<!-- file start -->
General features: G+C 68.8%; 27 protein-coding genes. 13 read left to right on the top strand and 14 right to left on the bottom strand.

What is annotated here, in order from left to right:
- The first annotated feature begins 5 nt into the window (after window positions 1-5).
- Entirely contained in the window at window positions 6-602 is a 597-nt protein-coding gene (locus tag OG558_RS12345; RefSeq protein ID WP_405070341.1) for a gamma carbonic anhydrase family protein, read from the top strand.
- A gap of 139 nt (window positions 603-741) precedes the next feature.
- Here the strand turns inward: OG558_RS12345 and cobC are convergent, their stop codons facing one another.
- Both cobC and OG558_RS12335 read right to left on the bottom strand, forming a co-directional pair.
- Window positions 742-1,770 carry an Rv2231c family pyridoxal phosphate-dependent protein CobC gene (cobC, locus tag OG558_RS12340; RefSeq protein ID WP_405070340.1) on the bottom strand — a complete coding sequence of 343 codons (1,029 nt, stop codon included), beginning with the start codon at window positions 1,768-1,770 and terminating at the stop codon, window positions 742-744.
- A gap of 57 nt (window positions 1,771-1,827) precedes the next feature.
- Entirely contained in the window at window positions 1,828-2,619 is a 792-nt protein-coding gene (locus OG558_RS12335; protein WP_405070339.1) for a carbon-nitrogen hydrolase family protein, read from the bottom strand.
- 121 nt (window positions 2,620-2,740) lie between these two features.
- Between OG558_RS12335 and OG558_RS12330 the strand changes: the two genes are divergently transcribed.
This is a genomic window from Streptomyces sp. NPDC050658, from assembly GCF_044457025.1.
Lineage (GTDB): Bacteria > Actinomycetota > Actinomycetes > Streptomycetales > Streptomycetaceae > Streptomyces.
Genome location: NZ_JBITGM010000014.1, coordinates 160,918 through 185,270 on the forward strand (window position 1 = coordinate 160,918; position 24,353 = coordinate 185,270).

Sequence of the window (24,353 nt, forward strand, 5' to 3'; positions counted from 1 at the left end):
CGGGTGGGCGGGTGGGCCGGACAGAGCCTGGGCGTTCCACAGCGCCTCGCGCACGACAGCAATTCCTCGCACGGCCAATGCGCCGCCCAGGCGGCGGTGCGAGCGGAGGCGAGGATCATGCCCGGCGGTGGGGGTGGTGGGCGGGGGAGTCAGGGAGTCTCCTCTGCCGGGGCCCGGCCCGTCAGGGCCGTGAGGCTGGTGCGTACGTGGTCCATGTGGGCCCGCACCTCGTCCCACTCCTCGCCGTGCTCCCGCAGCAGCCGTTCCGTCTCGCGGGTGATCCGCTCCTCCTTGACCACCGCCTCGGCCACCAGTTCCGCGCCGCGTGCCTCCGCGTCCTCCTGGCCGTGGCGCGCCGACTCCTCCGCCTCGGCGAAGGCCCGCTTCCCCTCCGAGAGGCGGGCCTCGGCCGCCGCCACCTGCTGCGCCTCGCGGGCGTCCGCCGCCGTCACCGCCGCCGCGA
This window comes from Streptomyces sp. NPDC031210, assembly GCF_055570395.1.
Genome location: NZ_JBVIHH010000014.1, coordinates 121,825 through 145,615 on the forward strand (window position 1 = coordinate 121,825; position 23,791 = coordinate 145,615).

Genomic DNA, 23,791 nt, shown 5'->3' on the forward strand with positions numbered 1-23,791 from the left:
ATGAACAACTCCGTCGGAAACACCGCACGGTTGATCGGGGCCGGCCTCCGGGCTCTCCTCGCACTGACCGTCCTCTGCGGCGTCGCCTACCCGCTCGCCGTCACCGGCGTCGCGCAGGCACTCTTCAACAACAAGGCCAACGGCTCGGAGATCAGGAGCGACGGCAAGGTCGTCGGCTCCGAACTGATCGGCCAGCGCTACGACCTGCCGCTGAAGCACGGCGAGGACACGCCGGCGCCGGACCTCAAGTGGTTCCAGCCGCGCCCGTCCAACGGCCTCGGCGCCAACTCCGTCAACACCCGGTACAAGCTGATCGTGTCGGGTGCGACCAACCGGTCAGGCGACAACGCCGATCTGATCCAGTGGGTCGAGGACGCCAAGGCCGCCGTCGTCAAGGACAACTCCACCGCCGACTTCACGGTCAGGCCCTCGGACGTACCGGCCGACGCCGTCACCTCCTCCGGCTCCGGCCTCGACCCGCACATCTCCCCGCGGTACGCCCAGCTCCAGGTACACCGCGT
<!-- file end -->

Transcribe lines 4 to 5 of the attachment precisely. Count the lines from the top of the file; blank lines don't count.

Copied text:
- Entirely contained in the window at window positions 6-602 is a 597-nt protein-coding gene (locus tag OG558_RS12345; RefSeq protein ID WP_405070341.1) for a gamma carbonic anhydrase family protein, read from the top strand.
- A gap of 139 nt (window positions 603-741) precedes the next feature.